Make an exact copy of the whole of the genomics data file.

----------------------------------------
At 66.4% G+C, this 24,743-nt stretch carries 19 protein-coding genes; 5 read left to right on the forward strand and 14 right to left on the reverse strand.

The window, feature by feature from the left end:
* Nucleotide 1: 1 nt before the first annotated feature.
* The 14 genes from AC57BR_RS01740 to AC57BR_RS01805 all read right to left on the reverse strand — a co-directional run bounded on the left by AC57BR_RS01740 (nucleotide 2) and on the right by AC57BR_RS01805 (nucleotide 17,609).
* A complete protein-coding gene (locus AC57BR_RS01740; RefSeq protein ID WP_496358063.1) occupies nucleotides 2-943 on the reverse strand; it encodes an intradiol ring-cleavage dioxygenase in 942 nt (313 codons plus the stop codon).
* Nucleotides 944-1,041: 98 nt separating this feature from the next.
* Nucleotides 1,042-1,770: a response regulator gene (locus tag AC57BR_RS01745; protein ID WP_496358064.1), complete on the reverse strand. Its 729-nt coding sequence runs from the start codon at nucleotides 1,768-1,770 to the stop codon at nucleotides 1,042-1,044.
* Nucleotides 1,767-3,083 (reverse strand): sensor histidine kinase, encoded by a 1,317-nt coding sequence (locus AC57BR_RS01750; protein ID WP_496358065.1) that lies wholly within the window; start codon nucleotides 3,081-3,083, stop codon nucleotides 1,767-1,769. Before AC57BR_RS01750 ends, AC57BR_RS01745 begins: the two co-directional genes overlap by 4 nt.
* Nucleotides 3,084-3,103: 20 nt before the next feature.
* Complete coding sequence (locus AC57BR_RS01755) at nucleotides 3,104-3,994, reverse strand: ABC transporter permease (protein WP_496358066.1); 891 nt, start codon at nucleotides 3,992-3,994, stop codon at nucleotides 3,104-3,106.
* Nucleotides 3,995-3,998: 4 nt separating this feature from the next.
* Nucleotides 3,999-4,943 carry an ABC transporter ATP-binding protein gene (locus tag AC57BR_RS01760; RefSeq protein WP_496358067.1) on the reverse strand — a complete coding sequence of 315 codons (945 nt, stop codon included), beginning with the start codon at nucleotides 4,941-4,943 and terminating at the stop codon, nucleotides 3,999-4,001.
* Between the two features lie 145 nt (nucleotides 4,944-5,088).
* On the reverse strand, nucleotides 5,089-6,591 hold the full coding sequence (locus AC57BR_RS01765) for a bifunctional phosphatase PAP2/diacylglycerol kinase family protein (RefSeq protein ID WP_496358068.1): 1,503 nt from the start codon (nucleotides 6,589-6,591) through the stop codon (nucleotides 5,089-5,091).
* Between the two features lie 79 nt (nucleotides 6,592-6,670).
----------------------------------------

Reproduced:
At 66.4% G+C, this 24,743-nt stretch carries 19 protein-coding genes; 5 read left to right on the forward strand and 14 right to left on the reverse strand.

The window, feature by feature from the left end:
* Nucleotide 1: 1 nt before the first annotated feature.
* The 14 genes from AC57BR_RS01740 to AC57BR_RS01805 all read right to left on the reverse strand — a co-directional run bounded on the left by AC57BR_RS01740 (nucleotide 2) and on the right by AC57BR_RS01805 (nucleotide 17,609).
* A complete protein-coding gene (locus AC57BR_RS01740; RefSeq protein ID WP_496358063.1) occupies nucleotides 2-943 on the reverse strand; it encodes an intradiol ring-cleavage dioxygenase in 942 nt (313 codons plus the stop codon).
* Nucleotides 944-1,041: 98 nt separating this feature from the next.
* Nucleotides 1,042-1,770: a response regulator gene (locus tag AC57BR_RS01745; protein ID WP_496358064.1), complete on the reverse strand. Its 729-nt coding sequence runs from the start codon at nucleotides 1,768-1,770 to the stop codon at nucleotides 1,042-1,044.
* Nucleotides 1,767-3,083 (reverse strand): sensor histidine kinase, encoded by a 1,317-nt coding sequence (locus AC57BR_RS01750; protein ID WP_496358065.1) that lies wholly within the window; start codon nucleotides 3,081-3,083, stop codon nucleotides 1,767-1,769. Before AC57BR_RS01750 ends, AC57BR_RS01745 begins: the two co-directional genes overlap by 4 nt.
* Nucleotides 3,084-3,103: 20 nt before the next feature.
* Complete coding sequence (locus AC57BR_RS01755) at nucleotides 3,104-3,994, reverse strand: ABC transporter permease (protein WP_496358066.1); 891 nt, start codon at nucleotides 3,992-3,994, stop codon at nucleotides 3,104-3,106.
* Nucleotides 3,995-3,998: 4 nt separating this feature from the next.
* Nucleotides 3,999-4,943 carry an ABC transporter ATP-binding protein gene (locus tag AC57BR_RS01760; RefSeq protein WP_496358067.1) on the reverse strand — a complete coding sequence of 315 codons (945 nt, stop codon included), beginning with the start codon at nucleotides 4,941-4,943 and terminating at the stop codon, nucleotides 3,999-4,001.
* Between the two features lie 145 nt (nucleotides 4,944-5,088).
* On the reverse strand, nucleotides 5,089-6,591 hold the full coding sequence (locus AC57BR_RS01765) for a bifunctional phosphatase PAP2/diacylglycerol kinase family protein (RefSeq protein ID WP_496358068.1): 1,503 nt from the start codon (nucleotides 6,589-6,591) through the stop codon (nucleotides 5,089-5,091).
* Between the two features lie 79 nt (nucleotides 6,592-6,670).